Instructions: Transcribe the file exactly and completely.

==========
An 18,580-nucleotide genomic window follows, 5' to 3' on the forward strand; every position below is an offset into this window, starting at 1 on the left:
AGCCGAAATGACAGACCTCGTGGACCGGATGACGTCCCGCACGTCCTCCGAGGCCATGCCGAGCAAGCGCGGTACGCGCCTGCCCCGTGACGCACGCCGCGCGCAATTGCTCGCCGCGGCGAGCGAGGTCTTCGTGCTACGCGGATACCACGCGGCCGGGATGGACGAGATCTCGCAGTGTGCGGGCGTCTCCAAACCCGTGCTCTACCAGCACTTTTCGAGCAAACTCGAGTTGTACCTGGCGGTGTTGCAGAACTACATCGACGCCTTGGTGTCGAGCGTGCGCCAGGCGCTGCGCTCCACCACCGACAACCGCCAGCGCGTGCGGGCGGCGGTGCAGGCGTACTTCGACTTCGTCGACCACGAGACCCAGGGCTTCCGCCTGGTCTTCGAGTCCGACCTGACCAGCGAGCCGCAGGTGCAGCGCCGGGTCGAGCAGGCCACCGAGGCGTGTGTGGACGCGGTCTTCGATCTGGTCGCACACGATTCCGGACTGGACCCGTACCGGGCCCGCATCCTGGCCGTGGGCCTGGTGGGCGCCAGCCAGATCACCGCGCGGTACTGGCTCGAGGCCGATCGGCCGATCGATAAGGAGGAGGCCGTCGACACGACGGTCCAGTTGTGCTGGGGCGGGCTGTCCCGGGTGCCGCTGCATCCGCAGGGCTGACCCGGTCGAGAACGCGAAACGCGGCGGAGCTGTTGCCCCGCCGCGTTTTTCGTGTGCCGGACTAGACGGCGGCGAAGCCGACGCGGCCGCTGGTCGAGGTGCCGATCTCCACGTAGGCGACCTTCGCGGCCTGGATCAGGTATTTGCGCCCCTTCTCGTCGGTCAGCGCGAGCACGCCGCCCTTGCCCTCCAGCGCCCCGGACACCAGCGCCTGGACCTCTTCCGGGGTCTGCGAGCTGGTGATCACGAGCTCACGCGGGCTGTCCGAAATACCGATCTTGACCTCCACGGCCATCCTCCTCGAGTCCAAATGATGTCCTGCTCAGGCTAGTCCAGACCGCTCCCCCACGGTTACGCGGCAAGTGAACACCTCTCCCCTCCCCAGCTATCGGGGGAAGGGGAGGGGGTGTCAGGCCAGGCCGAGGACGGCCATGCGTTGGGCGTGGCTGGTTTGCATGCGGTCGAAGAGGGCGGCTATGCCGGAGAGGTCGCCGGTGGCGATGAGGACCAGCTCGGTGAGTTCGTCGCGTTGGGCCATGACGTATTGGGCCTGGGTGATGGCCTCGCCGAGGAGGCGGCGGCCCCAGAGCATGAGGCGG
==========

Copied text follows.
An 18,580-nucleotide genomic window follows, 5' to 3' on the forward strand; every position below is an offset into this window, starting at 1 on the left:
AGCCGAAATGACAGACCTCGTGGACCGGATGACGTCCCGCACGTCCTCCGAGGCCATGCCGAGCAAGCGCGGTACGCGCCTGCCCCGTGACGCACGCCGCGCGCAATTGCTCGCCGCGGCGAGCGAGGTCTTCGTGCTACGCGGATACCACGCGGCCGGGATGGACGAGATCTCGCAGTGTGCGGGCGTCTCCAAACCCGTGCTCTACCAGCACTTTTCGAGCAAACTCGAGTTGTACCTGGCGGTGTTGCAGAACTACATCGACGCCTTGGTGTCGAGCGTGCGCCAGGCGCTGCGCTCCACCACCGACAACCGCCAGCGCGTGCGGGCGGCGGTGCAGGCGTACTTCGACTTCGTCGACCACGAGACCCAGGGCTTCCGCCTGGTCTTCGAGTCCGACCTGACCAGCGAGCCGCAGGTGCAGCGCCGGGTCGAGCAGGCCACCGAGGCGTGTGTGGACGCGGTCTTCGATCTGGTCGCACACGATTCCGGACTGGACCCGTACCGGGCCCGCATCCTGGCCGTGGGCCTGGTGGGCGCCAGCCAGATCACCGCGCGGTACTGGCTCGAGGCCGATCGGCCGATCGATAAGGAGGAGGCCGTCGACACGACGGTCCAGTTGTGCTGGGGCGGGCTGTCCCGGGTGCCGCTGCATCCGCAGGGCTGACCCGGTCGAGAACGCGAAACGCGGCGGAGCTGTTGCCCCGCCGCGTTTTTCGTGTGCCGGACTAGACGGCGGCGAAGCCGACGCGGCCGCTGGTCGAGGTGCCGATCTCCACGTAGGCGACCTTCGCGGCCTGGATCAGGTATTTGCGCCCCTTCTCGTCGGTCAGCGCGAGCACGCCGCCCTTGCCCTCCAGCGCCCCGGACACCAGCGCCTGGACCTCTTCCGGGGTCTGCGAGCTGGTGATCACGAGCTCACGCGGGCTGTCCGAAATACCGATCTTGACCTCCACGGCCATCCTCCTCGAGTCCAAATGATGTCCTGCTCAGGCTAGTCCAGACCGCTCCCCCACGGTTACGCGGCAAGTGAACACCTCTCCCCTCCCCAGCTATCGGGGGAAGGGGAGGGGGTGTCAGGCCAGGCCGAGGACGGCCATGCGTTGGGCGTGGCTGGTTTGCATGCGGTCGAAGAGGGCGGCTATGCCGGAGAGGTCGCCGGTGGCGATGAGGACCAGCTCGGTGAGTTCGTCGCGTTGGGCCATGACGTATTGGGCCTGGGTGATGGCCTCGCCGAGGAGGCGGCGGCCCCAGAGCATGAGGCGG